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120k downloads 🎉: Designing a transparent & clear payment app

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One year ago we were playing with the idea of developing a completely new app that would change the way AfterPay works. And even more unbelievable is that only 6 months have passed since we started working on designing the app.

These past months have been big for us at InUse. Our client, AfterPay, has released a brand new mobile app in Germany that has marked a shift in the way of working, driving cross-functional development, and building products based purely on user insights.

AfterPay is a payment-after-delivery service provider available throughout Europe. Their mission is to make flexible and transparent payments to help users take control of the products they buy and how/when they can pay for them. Together, since 2016, we have been designing new products and services, keeping the user at the center of the conversation. 

About one year ago things looked very different. The business team would identify needs that would be designed and eventually developed. The app started with a need that AfterPay clients (merchants) identified based on their users’ shopping behavior. The new app project allowed the opportunity to start rethinking how we could design a platform that could drive a positive impact. So we started from scratch. Starting from scratch didn’t only mean how AfterPay designed their services, but how the team worked, how user feedback was considered and utilized, and how business was involved in the product development.

We decided to start this new era with experiments. Experimenting with as many different areas as we could: new design, different team setup, more research and data consumption, test stages, and continuous restructuring in order to learn and repeat with other teams.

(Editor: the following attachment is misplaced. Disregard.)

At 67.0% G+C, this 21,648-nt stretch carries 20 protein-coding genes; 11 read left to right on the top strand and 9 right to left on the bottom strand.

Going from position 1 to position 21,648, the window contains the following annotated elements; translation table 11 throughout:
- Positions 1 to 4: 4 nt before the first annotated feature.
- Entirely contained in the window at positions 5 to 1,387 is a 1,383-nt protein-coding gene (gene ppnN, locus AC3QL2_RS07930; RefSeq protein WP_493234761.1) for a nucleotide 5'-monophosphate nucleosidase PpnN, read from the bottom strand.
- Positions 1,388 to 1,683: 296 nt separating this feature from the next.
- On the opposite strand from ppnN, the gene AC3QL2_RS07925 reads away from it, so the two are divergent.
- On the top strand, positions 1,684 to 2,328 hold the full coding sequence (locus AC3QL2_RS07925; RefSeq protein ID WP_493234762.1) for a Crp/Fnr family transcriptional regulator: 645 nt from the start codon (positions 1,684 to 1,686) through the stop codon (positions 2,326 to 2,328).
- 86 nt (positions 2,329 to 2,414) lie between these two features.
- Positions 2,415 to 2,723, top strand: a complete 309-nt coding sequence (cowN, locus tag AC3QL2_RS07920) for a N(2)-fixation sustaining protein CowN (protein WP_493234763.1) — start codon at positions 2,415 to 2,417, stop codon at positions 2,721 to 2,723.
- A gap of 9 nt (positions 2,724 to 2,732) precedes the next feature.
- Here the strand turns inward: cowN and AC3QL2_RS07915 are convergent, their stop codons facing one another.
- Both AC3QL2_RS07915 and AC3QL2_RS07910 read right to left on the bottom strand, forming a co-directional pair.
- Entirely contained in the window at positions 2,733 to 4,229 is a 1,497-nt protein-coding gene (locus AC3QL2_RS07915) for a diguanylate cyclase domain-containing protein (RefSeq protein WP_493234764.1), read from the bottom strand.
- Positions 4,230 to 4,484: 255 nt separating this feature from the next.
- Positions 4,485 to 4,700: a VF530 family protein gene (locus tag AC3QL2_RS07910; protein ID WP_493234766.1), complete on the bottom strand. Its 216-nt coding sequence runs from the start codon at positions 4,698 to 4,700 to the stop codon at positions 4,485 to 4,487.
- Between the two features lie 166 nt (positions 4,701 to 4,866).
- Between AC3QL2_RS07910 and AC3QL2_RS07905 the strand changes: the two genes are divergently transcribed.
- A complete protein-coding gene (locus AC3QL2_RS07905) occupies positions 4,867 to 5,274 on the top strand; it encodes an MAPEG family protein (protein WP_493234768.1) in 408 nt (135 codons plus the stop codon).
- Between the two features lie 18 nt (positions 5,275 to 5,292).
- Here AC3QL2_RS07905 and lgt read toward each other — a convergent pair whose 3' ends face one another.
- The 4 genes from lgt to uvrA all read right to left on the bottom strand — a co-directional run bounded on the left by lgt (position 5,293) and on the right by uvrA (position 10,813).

New design

It was very clear to us when we embarked on this project that the framework for the existing AfterPay platform had to change. AfterPay’s previous responsive website, although visually appealing, did not fully satisfy all the needs that the users’ have. It was not transparent enough, lacked clarity on invoice statuses, and confused users by placing too many options on the same page.

One of the first changes we did was to create experience principles that could help guide our decisions. So that all our team members, from architects to designers, could aim for the same type of experience. Our ambition was to develop an app that can help the user be: confident, at ease, empowered, and feel delighted in regards to their invoices.

Secondly, we focused on setting a new framework for the app. Restructuring pages and statuses that allowed highlighting open/recent purchases while removing all other distractions. This is true even for the notifications, where we remind the user of their open payments just as a friend would: a few days before, 3 days before, and on the day it’s due. It might sound silly to think this is a new approach, but you would be surprised how many payment companies don’t follow that pattern due to the fact that delaying/skipping notifications brings them larger revenues. A pattern that Afterpay did not want to use! AfterPay instead chose to do revenue cannibalization, which is negative in the short term but reasoned that in the long term it's better due to the fact that users will choose AfterPay for their clarity and transparency. 

With the opportunities of a new design, a new systematic design approach also emerged. This means that we use atoms and components for all of our new assets. Making it easier for AfterPay to reuse the design throughout their different applications and remove a lot of the time spent coding double items. And, although the design system is still in its infancy, we are completely prepared for the shift to happen any day now.